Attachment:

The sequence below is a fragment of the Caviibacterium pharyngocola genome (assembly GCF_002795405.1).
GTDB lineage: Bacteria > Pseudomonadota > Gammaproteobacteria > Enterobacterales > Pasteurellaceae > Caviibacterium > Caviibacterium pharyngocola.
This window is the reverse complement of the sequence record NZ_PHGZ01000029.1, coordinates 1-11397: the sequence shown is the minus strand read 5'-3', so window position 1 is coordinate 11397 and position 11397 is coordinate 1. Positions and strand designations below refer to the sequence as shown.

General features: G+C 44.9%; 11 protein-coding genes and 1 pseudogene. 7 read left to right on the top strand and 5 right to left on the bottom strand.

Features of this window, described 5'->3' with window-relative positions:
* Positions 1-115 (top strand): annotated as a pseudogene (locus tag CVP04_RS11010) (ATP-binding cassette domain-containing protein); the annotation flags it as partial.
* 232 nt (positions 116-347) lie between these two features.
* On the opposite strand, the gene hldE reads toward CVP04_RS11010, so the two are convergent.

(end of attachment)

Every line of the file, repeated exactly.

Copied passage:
The sequence below is a fragment of the Caviibacterium pharyngocola genome (assembly GCF_002795405.1).
GTDB lineage: Bacteria > Pseudomonadota > Gammaproteobacteria > Enterobacterales > Pasteurellaceae > Caviibacterium > Caviibacterium pharyngocola.
This window is the reverse complement of the sequence record NZ_PHGZ01000029.1, coordinates 1-11397: the sequence shown is the minus strand read 5'-3', so window position 1 is coordinate 11397 and position 11397 is coordinate 1. Positions and strand designations below refer to the sequence as shown.

General features: G+C 44.9%; 11 protein-coding genes and 1 pseudogene. 7 read left to right on the top strand and 5 right to left on the bottom strand.

Features of this window, described 5'->3' with window-relative positions:
* Positions 1-115 (top strand): annotated as a pseudogene (locus tag CVP04_RS11010) (ATP-binding cassette domain-containing protein); the annotation flags it as partial.
* 232 nt (positions 116-347) lie between these two features.
* On the opposite strand, the gene hldE reads toward CVP04_RS11010, so the two are convergent.